UPCOMING EVENT: TACKLE WAREHOUSE PRO CIRCUIT - 2020 - Sam Rayburn Reservoir

How to Fish Florida in the Fall

How to Fish Florida in the Fall
Brandon McMillan

It’s been a while since my first blog, and with the season wrapping up around the rest of the country I figure it’s time to talk about Florida fishing. The big national tournaments don’t come down here this time of year, but the fishing is pretty good. It’s pretty simple this time of year, too. You just need a couple of rods.

 

The Florida progression

To understand Florida fishing is to understand the Florida spawn. It pretty much starts in October and November on Okeechobee and gradually continues. Farther north, at Toho and the Harris Chain, it starts around December or the New Year. Early in the year, fishing is all about finding clean water and navigating the spawn.

As you move past the spawn it all becomes about the baitfish, which is pretty typical anywhere in the country. You just target them differently in Florida than you would other places.

My favorite time to fish down here is in late spring – March, April and on into June and July. That’s when the big weights really happen. You’ve got the tail end of the spawn happening, and the first wave of bluegills is spawning. It’s like the perfect storm for a few months.

We’re technically in fall right now, and fall is prespawn in Florida since the fish will be spawning in just a few months. Everywhere else, fall is really in October and November, but we’re enjoying the tail end of the summer bite here. They’re feeding now; they’re eating and fattening up and getting ready to start spawning again.

 

Where to start

In Florida we pretty much use the same stuff 12 months of the year. What changes is where they’re located. They move just like they do on the Tennessee River. They’ll be up shallow spawning, and then a month later they’ll move to the outside grass lines. They just live along the outside of the grass when they’re not up spawning.

There are some lakes, such as Toho and Harris Chain, where the fish will move offshore to shells or brush in the summer, but that’s not Okeechobee. I can’t say you couldn’t catch some fish off brush piles on Okeechobee, but the water stays too dirty off the grass line to make it really good.

Down here, when they move from the spawning grounds to their summer stuff, they’re on the far outside of whatever they can get around. There is hard stuff they can get on, but in Florida it’s usually grass. And they don’t move very far. The fish you catch in the summer may be only a quarter mile from where they spawned. For example, on the Harris Chain, if you swim a mile you’re on the other side of the lake and in stuff that looks the same as what you swam away from.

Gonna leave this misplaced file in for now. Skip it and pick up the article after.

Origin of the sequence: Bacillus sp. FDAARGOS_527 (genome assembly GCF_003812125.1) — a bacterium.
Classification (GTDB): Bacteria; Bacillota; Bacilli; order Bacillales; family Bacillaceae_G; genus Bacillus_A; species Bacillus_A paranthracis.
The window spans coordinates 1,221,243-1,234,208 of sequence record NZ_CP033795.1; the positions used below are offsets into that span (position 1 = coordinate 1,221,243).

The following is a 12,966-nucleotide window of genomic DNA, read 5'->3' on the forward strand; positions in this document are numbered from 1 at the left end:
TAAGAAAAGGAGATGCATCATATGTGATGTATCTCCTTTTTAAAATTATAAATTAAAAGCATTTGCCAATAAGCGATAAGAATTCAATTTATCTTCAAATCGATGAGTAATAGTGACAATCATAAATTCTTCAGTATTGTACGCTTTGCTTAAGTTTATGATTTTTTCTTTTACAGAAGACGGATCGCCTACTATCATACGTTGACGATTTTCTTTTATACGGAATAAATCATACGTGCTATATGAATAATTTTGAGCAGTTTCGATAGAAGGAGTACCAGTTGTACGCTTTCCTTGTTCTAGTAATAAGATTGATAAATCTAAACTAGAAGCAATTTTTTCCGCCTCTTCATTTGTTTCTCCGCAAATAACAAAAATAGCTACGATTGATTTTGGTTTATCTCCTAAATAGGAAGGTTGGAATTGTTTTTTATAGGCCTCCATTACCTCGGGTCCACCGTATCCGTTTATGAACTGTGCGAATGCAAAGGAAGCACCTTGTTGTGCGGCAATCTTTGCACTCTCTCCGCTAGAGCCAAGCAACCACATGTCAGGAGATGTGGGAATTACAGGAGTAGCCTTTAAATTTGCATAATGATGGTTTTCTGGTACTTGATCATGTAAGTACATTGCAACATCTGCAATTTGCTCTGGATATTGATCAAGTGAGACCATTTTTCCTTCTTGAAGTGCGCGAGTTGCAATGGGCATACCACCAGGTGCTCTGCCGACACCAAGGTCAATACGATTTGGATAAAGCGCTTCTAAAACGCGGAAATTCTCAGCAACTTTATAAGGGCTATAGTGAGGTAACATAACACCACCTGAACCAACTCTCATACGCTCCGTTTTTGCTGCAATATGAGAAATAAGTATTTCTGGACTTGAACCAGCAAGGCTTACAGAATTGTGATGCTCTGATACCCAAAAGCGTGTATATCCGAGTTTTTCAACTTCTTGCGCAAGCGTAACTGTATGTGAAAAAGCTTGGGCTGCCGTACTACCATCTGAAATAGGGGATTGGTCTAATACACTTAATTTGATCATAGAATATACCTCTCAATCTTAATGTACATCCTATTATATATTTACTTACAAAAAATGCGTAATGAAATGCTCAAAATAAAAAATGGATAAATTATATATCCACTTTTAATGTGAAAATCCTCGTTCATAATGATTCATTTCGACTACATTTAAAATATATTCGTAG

I love flipping round reeds this time of year. That’s my preference. If you could only pick one piece of cover to fish this time of year, that’s going to be it. The round reeds grow on hard bottom, and the bream are going to get around them. That’s on Okeechobee. As you move farther up the state the bite gets better around straight Kissimmee grass. The guys that do well on Toho this time of year will get on the outside edge of the Kissimmee grass and flip with their trolling motor on 100 for three miles. They’ll get two bites and then go three miles without a bite and then catch two more 7-pounders.

 

The arsenal

I’m going to have two rods on the deck. They’ll be rigged with a big Yo-Zuri Hydro Pencil and a 1 1/4-ounce jig. That’s really how you catch the big bags this time of year. I know a lot of guys just lock that topwater bait in their hand for the first two hours of the day, but for me it’s just for when one shows itself.

If you’re flipping that big jig and can get seven or eight bites and catch 25 pounds, and you see one of those 8- or 10-pounders come up chasing a giant bluegill, if you can put that Yo-Zuri bait on top of them they’ll eat it. That’s how you’re going to catch your biggest one. If you’re catching 7-pounders flipping a jig, and one comes up on a bluegill, if you can catch it that’s always going to be your biggest.  

I use typical flipping stuff for the jig, and for the topwater I use a 7-2 or 7-3 rod that is heavy, but not quite as heavy as a flipping stick. I use a high-speed Shimano Curado K, and I throw it exclusively on 65-pound-test Gamma Torque Braid. You definitely want braided line. You want to be able to cast a long way to reach out and touch them and then turn them.

It’s hot out now, but it’s so much fun, man. Getting one of those big ones on a topwater is just out of this world. I wish we could have a Tour event down here this time of the year. It’s a lot more exciting than flipping.   

 

Tags: brandon-mcmillan  blog 

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